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A Lot or a Little?
What you will—and won't—find in this movie.
The movie touches on global warming, but not in a way that really illuminates the issue.
Though the movie is about saving the world from alien invaders, its real message is about brotherly love. Siblings Nick and Tyler bicker and tease each other, and Nick often seems more interested in girls than his brother, but when it's important, he chooses to back up his little brother, whether he's facing down high school bullies, nefarious government agents, or alien creatures.
Positive Role Models
Both main characters ultimately prove to be positive models, but one starts out much iffier than the other. Nick initially seems to have little on his mind other than winning a date with Julie and happily blows off his schoolwork (behavior that isn't really punished, since he's allowed to graduate with his class anyway). But when it counts, he's there for his younger brother, and they eventually work together to fend off an alien invasion plan. Tyler is more responsible and a better student than Nick and encourages his brother to hit the books (though both brothers talk about deceiving their mom). In the "negative" column, Julie's character is little more than her good looks.
Violence & Scariness
Several scenes show high school seniors bullying younger teens. A government agent tries to intimidate Nick, Tyler, and their mother and acts menacing and threatening. A few fight scenes involve grotesque alien monsters. They're not especially explicit, though one culminates with the brothers bashing an alien with a big rock.
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Sex, Romance & Nudity
Just one romantic kiss, but Nick spends almost the entire film trying to win the attention of Julie, the object of his affection. He, his younger brother, and even their mother frequently refer to Julie as a "smoking hot babe" and use other phrases that refer to her appearance (though it's meant to be complimentary, her character has few notable traits other than being attractive). The brothers are both shown in their boxers. A young teenage girl speculates whether Tyler would be a good kisser.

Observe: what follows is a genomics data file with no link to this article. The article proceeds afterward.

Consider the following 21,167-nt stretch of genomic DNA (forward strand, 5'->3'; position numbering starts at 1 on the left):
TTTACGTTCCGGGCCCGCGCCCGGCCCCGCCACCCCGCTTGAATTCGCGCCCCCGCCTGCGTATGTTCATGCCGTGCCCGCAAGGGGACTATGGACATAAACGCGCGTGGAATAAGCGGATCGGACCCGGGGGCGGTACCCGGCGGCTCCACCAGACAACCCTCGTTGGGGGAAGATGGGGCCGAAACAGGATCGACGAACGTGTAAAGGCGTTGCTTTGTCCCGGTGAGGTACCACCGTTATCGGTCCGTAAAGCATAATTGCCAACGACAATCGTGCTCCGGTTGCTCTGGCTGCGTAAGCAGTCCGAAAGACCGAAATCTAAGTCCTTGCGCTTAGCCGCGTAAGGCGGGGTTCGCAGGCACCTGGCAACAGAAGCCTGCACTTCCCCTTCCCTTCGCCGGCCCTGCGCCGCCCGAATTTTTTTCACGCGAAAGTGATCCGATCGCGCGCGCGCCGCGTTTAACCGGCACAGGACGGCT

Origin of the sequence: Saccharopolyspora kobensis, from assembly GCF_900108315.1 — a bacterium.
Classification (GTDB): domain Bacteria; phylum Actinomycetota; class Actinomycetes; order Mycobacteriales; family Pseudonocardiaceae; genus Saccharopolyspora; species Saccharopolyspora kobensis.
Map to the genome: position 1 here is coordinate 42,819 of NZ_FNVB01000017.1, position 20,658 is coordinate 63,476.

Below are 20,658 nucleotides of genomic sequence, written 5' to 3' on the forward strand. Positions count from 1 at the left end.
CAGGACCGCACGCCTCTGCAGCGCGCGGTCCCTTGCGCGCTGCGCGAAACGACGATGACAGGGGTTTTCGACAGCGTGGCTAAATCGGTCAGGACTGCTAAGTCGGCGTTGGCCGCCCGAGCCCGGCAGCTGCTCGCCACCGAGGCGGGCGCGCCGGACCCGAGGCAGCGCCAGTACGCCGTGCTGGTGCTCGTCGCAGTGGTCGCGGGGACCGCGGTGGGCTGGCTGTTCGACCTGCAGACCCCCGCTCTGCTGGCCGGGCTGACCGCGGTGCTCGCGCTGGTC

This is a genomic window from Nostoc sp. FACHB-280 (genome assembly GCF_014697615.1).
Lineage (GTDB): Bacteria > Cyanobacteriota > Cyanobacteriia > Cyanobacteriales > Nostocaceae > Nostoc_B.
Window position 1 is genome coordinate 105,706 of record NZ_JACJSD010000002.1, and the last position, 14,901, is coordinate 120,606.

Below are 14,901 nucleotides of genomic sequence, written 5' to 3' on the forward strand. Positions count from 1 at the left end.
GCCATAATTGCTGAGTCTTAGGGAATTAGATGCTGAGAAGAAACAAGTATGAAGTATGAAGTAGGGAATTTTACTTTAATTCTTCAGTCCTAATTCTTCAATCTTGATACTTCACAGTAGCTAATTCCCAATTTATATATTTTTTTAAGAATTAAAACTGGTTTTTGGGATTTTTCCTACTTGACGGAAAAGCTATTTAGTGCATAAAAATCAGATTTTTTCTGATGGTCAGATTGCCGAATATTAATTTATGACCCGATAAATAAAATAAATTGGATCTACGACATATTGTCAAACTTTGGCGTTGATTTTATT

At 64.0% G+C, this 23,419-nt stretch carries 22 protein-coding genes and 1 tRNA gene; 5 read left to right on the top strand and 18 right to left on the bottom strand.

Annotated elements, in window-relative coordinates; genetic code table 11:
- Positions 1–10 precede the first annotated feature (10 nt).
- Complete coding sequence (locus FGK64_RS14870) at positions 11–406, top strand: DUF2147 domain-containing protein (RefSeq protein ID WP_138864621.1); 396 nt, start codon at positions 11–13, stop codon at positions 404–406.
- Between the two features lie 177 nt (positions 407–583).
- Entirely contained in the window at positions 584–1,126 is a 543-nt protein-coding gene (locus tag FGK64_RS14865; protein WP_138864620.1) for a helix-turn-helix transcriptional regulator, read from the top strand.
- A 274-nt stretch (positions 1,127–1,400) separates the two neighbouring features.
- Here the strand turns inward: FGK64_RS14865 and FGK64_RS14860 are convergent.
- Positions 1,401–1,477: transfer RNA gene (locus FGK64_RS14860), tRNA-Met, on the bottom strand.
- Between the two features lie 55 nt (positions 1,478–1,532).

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Very tame. "Kick butt" is about as salty as it gets.
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Parents Need to Know
Parents need to know that this made-for-TV alien-invasion adventure about two brothers who stumble upon a UFO is equal parts sci-fi action and high school drama, with older brother Nick trying to win a date with the girl of his dreams while defending younger brother Tyler from a pack of bullies (and, eventually, working with him to save the world). This Disney production is aimed straight at tweens, so the action violence is on the tame side, and there's no swearing or drinking to concern parents -- though Nick's academic habits leave much to be desired, and the siblings frequently discuss the art of deceiving their mother. While romance is limited to one kiss, there's a good bit of talk about how attractive Nick's crush is (the phrase "smoking hot babe" is used). To stay in the loop on more movies like this, you can sign up for weekly Family Movie Night emails.
Is It Any Good?
Skyrunners suffers a bit from genre confusion. Is it a sci-fi flick about alien invaders or a high school drama? It plays like both, but it isn't really long enough to develop either plot line. As a result, viewers get a few fun scenes with the spaceship, a standard story about freshman Tyler getting bullied, a subplot about whether Nick will be eligible to graduate, and then suddenly a mad rush to introduce the extraterrestrial villains in the third act.
Still, while some of the story feels a bit forced, tweens will probably still enjoy much of the movie. And Blatz and Pollari have a nice chemistry as brothers -- it's nice to see Nick defend Tyler from a gang of toughs. That said, the siblings also spend plenty of time plotting to deceive their mother (for Nick it's almost an art form), and Nick seems to be interested only in pursuing girls. He's even willing to blow off an important school assignment and skip out on Tyler's performance in a play to pursue his crush. Fortunately he's willing to step up to the plate when Tyler's really in danger, since the fate of the world is at stake.
Did we miss something on diversity?
Research shows a connection between kids' healthy self-esteem and positive portrayals in media. That's why we've added a new "Diverse Representations" section to our reviews that will be rolling out on an ongoing basis. You can help us help kids by suggesting a diversity update.